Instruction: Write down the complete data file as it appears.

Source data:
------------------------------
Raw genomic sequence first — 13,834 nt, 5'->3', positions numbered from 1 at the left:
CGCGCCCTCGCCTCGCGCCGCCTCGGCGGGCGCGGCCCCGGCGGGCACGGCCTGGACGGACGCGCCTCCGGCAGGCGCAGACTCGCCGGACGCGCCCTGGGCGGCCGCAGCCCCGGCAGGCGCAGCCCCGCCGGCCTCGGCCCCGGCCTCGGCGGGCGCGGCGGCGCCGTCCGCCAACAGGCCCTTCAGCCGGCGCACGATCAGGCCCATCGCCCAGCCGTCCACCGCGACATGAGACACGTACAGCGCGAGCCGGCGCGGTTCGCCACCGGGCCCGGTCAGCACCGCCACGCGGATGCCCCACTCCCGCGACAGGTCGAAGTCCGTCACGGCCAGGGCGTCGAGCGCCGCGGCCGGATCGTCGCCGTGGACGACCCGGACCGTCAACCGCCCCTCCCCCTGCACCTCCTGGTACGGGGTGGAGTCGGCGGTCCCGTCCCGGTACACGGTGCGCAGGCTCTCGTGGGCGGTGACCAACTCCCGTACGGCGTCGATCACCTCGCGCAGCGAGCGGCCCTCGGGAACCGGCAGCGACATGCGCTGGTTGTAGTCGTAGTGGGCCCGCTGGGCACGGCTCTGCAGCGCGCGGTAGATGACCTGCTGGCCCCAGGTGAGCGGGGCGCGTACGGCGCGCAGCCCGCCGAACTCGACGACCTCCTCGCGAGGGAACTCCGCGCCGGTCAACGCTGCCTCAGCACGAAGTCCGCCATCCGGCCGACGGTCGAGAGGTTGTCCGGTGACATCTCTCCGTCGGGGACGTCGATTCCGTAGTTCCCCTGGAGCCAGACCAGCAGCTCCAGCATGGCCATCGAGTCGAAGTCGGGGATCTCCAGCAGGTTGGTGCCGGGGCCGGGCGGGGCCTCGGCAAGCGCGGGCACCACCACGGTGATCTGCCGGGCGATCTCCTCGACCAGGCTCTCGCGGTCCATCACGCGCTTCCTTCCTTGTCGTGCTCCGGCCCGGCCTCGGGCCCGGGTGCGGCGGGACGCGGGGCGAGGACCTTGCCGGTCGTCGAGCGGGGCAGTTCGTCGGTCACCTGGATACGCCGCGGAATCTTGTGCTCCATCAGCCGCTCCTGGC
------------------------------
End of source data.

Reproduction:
Raw genomic sequence first — 13,834 nt, 5'->3', positions numbered from 1 at the left:
CGCGCCCTCGCCTCGCGCCGCCTCGGCGGGCGCGGCCCCGGCGGGCACGGCCTGGACGGACGCGCCTCCGGCAGGCGCAGACTCGCCGGACGCGCCCTGGGCGGCCGCAGCCCCGGCAGGCGCAGCCCCGCCGGCCTCGGCCCCGGCCTCGGCGGGCGCGGCGGCGCCGTCCGCCAACAGGCCCTTCAGCCGGCGCACGATCAGGCCCATCGCCCAGCCGTCCACCGCGACATGAGACACGTACAGCGCGAGCCGGCGCGGTTCGCCACCGGGCCCGGTCAGCACCGCCACGCGGATGCCCCACTCCCGCGACAGGTCGAAGTCCGTCACGGCCAGGGCGTCGAGCGCCGCGGCCGGATCGTCGCCGTGGACGACCCGGACCGTCAACCGCCCCTCCCCCTGCACCTCCTGGTACGGGGTGGAGTCGGCGGTCCCGTCCCGGTACACGGTGCGCAGGCTCTCGTGGGCGGTGACCAACTCCCGTACGGCGTCGATCACCTCGCGCAGCGAGCGGCCCTCGGGAACCGGCAGCGACATGCGCTGGTTGTAGTCGTAGTGGGCCCGCTGGGCACGGCTCTGCAGCGCGCGGTAGATGACCTGCTGGCCCCAGGTGAGCGGGGCGCGTACGGCGCGCAGCCCGCCGAACTCGACGACCTCCTCGCGAGGGAACTCCGCGCCGGTCAACGCTGCCTCAGCACGAAGTCCGCCATCCGGCCGACGGTCGAGAGGTTGTCCGGTGACATCTCTCCGTCGGGGACGTCGATTCCGTAGTTCCCCTGGAGCCAGACCAGCAGCTCCAGCATGGCCATCGAGTCGAAGTCGGGGATCTCCAGCAGGTTGGTGCCGGGGCCGGGCGGGGCCTCGGCAAGCGCGGGCACCACCACGGTGATCTGCCGGGCGATCTCCTCGACCAGGCTCTCGCGGTCCATCACGCGCTTCCTTCCTTGTCGTGCTCCGGCCCGGCCTCGGGCCCGGGTGCGGCGGGACGCGGGGCGAGGACCTTGCCGGTCGTCGAGCGGGGCAGTTCGTCGGTCACCTGGATACGCCGCGGAATCTTGTGCTCCATCAGCCGCTCCTGGC